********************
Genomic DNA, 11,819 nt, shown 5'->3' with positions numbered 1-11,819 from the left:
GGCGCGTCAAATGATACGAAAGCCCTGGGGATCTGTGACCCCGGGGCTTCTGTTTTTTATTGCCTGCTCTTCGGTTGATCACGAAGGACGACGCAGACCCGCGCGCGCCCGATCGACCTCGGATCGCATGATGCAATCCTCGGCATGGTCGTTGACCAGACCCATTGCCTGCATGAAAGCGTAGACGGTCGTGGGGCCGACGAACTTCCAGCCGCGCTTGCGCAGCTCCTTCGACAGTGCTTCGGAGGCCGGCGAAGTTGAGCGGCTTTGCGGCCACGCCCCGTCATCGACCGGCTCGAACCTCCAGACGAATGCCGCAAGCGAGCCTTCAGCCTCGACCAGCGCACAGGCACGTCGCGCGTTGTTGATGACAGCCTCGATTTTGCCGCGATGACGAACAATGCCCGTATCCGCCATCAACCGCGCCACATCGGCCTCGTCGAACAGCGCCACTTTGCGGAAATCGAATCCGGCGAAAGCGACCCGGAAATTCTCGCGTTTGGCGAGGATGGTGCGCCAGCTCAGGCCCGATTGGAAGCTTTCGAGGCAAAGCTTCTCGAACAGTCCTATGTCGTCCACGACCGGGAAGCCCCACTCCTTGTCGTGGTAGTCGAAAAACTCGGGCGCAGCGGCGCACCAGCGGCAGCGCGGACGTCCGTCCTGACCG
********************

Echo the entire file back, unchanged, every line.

Genomic DNA, 11,819 nt, shown 5'->3' with positions numbered 1-11,819 from the left:
GGCGCGTCAAATGATACGAAAGCCCTGGGGATCTGTGACCCCGGGGCTTCTGTTTTTTATTGCCTGCTCTTCGGTTGATCACGAAGGACGACGCAGACCCGCGCGCGCCCGATCGACCTCGGATCGCATGATGCAATCCTCGGCATGGTCGTTGACCAGACCCATTGCCTGCATGAAAGCGTAGACGGTCGTGGGGCCGACGAACTTCCAGCCGCGCTTGCGCAGCTCCTTCGACAGTGCTTCGGAGGCCGGCGAAGTTGAGCGGCTTTGCGGCCACGCCCCGTCATCGACCGGCTCGAACCTCCAGACGAATGCCGCAAGCGAGCCTTCAGCCTCGACCAGCGCACAGGCACGTCGCGCGTTGTTGATGACAGCCTCGATTTTGCCGCGATGACGAACAATGCCCGTATCCGCCATCAACCGCGCCACATCGGCCTCGTCGAACAGCGCCACTTTGCGGAAATCGAATCCGGCGAAAGCGACCCGGAAATTCTCGCGTTTGGCGAGGATGGTGCGCCAGCTCAGGCCCGATTGGAAGCTTTCGAGGCAAAGCTTCTCGAACAGTCCTATGTCGTCCACGACCGGGAAGCCCCACTCCTTGTCGTGGTAGTCGAAAAACTCGGGCGCAGCGGCGCACCAGCGGCAGCGCGGACGTCCGTCCTGACCG